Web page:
Some very interesting experiments were made on Saturday last with
the Brennan torpedo at Cliff-End Fort, in the Isle of Wight, Mr. Stanhope having invited a large party to observe its operations. The peculiarity of the torpedo, for which Mr. Brennan has been paid no less than 2110,000, and a salary of £1,000 a year for five years, is that it is worked by a stationary engine on shore, and that the torpedo so worked by it is con- trollable from the shore from the moment of starting to the moment of striking the object aimed at. The torpedo rushes along the surface of the water often at a speed of twenty-six miles per hour for a course of 3,000 yards ; and Mr. Stanhope estimates that it will save the country at least £1,000,000 in fortifications. The Seahorse ' tugged out an old collier of about 400 tons burden till it was nearly abreast of the Cliff-End Fort,—a considerable length of line, of course, separating the Seahorse ' from the collier to be destroyed,—and as soon as the course was clear,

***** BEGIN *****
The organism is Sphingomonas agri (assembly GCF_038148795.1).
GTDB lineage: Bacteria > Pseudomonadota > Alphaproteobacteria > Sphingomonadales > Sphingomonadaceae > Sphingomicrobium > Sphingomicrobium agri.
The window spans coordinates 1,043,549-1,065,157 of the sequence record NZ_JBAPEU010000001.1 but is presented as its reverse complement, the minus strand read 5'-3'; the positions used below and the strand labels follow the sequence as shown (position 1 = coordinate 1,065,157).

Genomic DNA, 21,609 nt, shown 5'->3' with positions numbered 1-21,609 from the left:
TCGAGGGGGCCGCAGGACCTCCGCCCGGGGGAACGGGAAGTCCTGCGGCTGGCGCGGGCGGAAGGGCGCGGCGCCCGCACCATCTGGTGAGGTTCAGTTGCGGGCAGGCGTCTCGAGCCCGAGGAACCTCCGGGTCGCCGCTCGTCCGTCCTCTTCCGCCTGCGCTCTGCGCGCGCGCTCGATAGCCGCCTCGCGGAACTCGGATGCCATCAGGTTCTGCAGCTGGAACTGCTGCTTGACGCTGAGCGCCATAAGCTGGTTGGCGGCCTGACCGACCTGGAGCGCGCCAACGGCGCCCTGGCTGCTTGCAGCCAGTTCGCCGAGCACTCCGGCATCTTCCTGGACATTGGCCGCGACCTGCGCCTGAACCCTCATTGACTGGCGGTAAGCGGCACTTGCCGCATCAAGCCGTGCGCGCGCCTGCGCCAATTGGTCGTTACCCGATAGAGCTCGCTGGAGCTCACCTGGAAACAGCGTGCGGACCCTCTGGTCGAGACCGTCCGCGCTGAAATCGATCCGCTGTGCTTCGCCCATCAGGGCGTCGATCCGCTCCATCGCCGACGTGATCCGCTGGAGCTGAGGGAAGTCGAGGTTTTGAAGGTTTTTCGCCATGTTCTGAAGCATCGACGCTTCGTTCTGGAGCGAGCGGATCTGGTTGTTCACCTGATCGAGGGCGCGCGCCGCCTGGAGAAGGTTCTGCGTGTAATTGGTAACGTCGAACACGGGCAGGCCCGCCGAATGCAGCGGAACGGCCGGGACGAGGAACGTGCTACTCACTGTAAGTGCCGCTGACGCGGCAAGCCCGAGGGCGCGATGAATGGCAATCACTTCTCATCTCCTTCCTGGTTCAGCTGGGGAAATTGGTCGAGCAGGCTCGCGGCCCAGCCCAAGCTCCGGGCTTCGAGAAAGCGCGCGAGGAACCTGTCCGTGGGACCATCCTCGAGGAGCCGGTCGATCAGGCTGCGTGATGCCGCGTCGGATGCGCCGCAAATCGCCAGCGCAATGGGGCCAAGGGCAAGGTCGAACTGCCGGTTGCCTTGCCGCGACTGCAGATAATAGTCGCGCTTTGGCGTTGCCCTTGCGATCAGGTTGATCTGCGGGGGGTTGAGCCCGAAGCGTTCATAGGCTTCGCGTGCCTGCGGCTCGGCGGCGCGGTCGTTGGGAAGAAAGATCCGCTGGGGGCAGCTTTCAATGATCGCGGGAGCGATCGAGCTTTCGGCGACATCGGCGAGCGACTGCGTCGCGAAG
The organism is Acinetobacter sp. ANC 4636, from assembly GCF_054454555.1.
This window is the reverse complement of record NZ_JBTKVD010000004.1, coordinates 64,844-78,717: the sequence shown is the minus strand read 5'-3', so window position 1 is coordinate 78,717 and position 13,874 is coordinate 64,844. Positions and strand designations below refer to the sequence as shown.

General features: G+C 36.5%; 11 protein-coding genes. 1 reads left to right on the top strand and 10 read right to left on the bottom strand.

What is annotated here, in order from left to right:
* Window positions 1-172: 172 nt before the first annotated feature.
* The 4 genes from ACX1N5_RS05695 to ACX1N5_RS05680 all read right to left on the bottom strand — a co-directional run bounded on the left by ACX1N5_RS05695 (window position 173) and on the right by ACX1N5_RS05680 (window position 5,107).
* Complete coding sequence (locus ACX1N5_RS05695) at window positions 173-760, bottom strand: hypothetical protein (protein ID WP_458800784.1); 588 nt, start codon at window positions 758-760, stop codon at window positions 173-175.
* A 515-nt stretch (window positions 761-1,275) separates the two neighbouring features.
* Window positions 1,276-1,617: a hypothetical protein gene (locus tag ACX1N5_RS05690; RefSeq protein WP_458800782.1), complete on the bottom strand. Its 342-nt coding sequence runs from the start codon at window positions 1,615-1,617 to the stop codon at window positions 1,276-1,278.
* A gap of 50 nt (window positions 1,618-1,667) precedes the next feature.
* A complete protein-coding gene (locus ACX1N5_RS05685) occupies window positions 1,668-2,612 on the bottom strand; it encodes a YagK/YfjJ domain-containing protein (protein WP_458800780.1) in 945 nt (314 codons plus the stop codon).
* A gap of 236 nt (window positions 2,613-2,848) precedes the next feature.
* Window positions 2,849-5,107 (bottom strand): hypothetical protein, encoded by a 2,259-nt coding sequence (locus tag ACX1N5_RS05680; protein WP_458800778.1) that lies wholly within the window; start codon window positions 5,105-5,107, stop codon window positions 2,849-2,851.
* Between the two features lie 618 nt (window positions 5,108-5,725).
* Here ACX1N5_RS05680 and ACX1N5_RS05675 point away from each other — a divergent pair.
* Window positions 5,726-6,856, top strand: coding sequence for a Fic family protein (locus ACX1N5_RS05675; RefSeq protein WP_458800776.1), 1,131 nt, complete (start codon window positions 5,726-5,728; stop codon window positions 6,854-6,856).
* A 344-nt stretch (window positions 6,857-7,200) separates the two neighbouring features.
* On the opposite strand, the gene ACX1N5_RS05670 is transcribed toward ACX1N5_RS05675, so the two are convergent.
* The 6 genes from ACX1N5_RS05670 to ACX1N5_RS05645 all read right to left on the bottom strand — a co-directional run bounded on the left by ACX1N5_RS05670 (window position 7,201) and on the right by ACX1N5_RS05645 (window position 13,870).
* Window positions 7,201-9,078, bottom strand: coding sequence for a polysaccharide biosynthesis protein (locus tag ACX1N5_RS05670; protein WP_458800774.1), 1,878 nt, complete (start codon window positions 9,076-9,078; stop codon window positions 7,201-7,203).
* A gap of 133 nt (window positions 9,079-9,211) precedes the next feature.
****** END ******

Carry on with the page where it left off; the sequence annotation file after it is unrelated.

the torpedo dashed off from the Cliff-end Fort, appearing to be directed at first too far astern of its victim; but it turned sharply to the left at just the right moment; struck it ; there was a dull explosion, a great column of spray, and the collier settled down at once, and within a minute no vestige of her remained to be seen. The real merit of this invention is the delicate steering of the torpedo from the shore up to the last instant of its career; the defect is that it can only be steered by some one watching it from the shore, which renders it necessary to *surmount it by some flagstaff and flag, which might catch the eye of the enemy.